Tuesday, October 26, 2010

Caspian - Old South Church, Boston MA October 22, 2010

Old South Church, Boston MA
Friday, October 22, 2010

Support - Aaron Thomas and Marika Whitaker

Being a big fan of the Beverly, MA based band Caspian it is very hard to do a review. Honestly, the band could stand there, go through the motions and I'd still leave the venue a happy fan. Friday night they rose the bar for a very special occasion.

Donating their time and energy to a benefit the Amirah, A Safe House the band tore through an energetic set at the historic Old South Church in the heart of Boston. Those familiar with Caspians "post rock" music knew it would be a special evening. The band teased fans a day before the show with you tube clips of sound checks with no mics, showcasing the unconventional rooms booming sound. Behind the band was blue and red lights. Having seen then band more than just a few times lights are not something they focus on, which is fine, so I knew this would be different even more.

As we sat in our pews (yes..for real) the evening opened with two short acoustic sets of music. Aaron Thomas was first and Marika Whitaker was second. Both did well in front of the quiet and respectful audience.

Before Caspian there was a little more discussion of why we were all there. Please check out the links here and here

Then, the lights were shut down and Caspian arrived on stage. There was no clapping, no fanfare because we all felt the band was going to "tune up" then come back on. Well, this "tune up" would slowly grow and before you knew it, the few folks that had gotten up were scurrying back to their seats.

Over the next 75 minutes the band would take us on an emotional roller coaster. Playing songs that were a little more quiet at the outset and allowing them to fill the room. The punch of drummer Joe Vickers drums could have cut glass. They were tight and had such a "thwap" sound to them the soaring guitars could pull your right back. Phil Jamieson sat at the outset of the show, but would stand and lead the band forward showing, and working with the others to fully engage the music.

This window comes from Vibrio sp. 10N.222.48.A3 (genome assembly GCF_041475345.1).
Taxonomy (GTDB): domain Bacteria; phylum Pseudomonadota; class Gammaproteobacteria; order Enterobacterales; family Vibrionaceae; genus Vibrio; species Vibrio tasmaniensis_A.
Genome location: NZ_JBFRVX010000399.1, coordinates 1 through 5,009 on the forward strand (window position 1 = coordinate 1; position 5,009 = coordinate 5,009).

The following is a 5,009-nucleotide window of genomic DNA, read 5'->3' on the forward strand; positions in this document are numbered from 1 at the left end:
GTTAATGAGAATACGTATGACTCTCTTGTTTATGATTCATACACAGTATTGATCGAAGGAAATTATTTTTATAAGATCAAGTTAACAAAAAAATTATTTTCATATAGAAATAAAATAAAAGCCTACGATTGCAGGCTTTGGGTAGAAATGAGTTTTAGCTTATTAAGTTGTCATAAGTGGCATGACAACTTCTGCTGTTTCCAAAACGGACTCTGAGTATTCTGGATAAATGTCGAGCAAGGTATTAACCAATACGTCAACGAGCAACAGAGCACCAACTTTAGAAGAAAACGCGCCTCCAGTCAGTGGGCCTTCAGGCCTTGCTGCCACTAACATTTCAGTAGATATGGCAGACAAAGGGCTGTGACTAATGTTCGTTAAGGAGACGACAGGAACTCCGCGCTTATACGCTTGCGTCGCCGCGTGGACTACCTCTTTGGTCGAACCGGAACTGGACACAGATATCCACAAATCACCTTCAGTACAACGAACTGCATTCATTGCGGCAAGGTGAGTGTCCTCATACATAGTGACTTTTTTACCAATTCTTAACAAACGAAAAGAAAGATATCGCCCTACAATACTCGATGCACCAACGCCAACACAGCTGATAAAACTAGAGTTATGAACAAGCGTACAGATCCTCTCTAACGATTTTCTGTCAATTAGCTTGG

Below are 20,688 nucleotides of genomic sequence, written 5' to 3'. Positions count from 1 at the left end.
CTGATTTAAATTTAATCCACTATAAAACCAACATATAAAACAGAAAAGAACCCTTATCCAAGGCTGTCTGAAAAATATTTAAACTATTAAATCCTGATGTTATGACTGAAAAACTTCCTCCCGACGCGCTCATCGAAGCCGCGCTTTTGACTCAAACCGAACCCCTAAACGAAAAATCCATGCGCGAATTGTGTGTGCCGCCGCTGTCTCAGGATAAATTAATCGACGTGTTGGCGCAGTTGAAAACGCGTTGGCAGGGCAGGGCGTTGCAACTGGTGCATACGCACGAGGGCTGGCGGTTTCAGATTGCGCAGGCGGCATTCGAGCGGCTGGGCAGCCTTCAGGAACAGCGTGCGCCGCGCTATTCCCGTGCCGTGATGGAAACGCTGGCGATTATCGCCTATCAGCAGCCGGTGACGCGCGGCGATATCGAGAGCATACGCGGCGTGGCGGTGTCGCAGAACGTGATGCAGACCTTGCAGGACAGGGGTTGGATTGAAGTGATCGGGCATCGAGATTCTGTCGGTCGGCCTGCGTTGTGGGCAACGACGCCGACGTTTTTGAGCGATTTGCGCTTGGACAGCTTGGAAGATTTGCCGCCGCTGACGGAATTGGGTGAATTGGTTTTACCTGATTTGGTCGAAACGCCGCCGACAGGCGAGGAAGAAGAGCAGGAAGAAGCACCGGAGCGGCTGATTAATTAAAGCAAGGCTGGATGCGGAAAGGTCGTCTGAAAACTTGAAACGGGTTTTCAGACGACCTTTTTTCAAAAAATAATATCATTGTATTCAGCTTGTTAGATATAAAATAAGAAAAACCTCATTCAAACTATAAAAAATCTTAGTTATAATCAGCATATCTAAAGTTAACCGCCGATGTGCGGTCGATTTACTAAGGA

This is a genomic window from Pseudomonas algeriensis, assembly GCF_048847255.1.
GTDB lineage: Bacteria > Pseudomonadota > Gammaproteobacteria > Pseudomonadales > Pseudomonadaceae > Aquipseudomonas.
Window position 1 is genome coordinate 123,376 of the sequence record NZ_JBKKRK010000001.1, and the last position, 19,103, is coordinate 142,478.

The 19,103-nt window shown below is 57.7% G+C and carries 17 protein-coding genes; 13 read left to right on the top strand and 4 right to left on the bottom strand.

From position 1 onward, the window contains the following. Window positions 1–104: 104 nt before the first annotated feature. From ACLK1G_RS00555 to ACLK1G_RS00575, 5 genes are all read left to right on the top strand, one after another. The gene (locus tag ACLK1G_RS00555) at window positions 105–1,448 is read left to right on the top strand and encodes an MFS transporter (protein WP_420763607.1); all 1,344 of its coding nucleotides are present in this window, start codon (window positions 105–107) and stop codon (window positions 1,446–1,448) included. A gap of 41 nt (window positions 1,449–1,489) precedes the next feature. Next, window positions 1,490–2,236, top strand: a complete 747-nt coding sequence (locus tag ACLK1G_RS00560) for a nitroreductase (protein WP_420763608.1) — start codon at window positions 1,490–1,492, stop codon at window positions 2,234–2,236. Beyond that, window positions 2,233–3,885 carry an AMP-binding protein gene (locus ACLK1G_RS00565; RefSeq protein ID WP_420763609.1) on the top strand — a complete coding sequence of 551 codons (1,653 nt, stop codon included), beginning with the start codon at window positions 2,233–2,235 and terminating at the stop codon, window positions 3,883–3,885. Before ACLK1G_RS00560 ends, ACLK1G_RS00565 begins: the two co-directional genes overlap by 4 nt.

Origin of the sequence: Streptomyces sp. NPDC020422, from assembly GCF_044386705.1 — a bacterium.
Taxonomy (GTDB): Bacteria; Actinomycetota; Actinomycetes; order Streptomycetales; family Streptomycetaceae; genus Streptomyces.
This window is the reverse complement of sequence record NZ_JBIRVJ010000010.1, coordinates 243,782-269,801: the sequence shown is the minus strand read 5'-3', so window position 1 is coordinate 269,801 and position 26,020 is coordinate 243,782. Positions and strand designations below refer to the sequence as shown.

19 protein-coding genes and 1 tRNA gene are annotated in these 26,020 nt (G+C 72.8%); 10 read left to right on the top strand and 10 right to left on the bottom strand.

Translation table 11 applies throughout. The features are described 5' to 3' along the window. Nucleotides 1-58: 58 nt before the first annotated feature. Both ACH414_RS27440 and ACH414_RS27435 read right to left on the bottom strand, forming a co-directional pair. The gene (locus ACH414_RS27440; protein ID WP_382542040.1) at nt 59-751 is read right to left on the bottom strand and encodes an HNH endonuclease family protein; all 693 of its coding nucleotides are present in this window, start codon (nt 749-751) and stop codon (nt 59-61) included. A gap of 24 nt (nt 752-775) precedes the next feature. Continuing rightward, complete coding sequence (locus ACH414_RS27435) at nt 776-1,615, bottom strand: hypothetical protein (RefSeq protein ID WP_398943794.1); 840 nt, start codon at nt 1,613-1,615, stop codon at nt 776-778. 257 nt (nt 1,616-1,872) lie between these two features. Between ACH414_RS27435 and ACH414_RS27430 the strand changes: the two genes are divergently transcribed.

The band would not hold back unleashing "ASA" early in the set, but then calming things down for "Sea Lawn" and "Concrescence". The audience was polite, but very reserved. Even when songs ended people were hesitant to clap, but once it felt "okay" it was thunderous.

One of the neat touches to this show was the addition of a cello player. Tucked over behind guitarist Calvin Joss and bassist Chris Friedrich you'd hear the long swooping bow strokes that really filled out the sound. The band made little fan fair of this addition (I am not even sure of his name) but it was a great touch and the sound was so full when he did play it was noticed.

The band worked quickly to cover as many songs as they could due to a strict curfew. Even after the completion of the often set ending "Sycamore" in which all the members slowly converge on Vickers drum kit to beat the ever loving crap out of it, the band still had it in them to give us one more. The venue had this neat light that simulated stars and constellations on the ceiling of the church which was a wonderful touch.

Waving and clapping right back to us the band shouted their thanks and we the audience knew, we had just been "taken to church".

Caspian hits the road for a European run (their third Euro tour of 2010).

You can see all their dates on their myspace page.

The picture of the church came from the bands blog, which you can read/follow right here.


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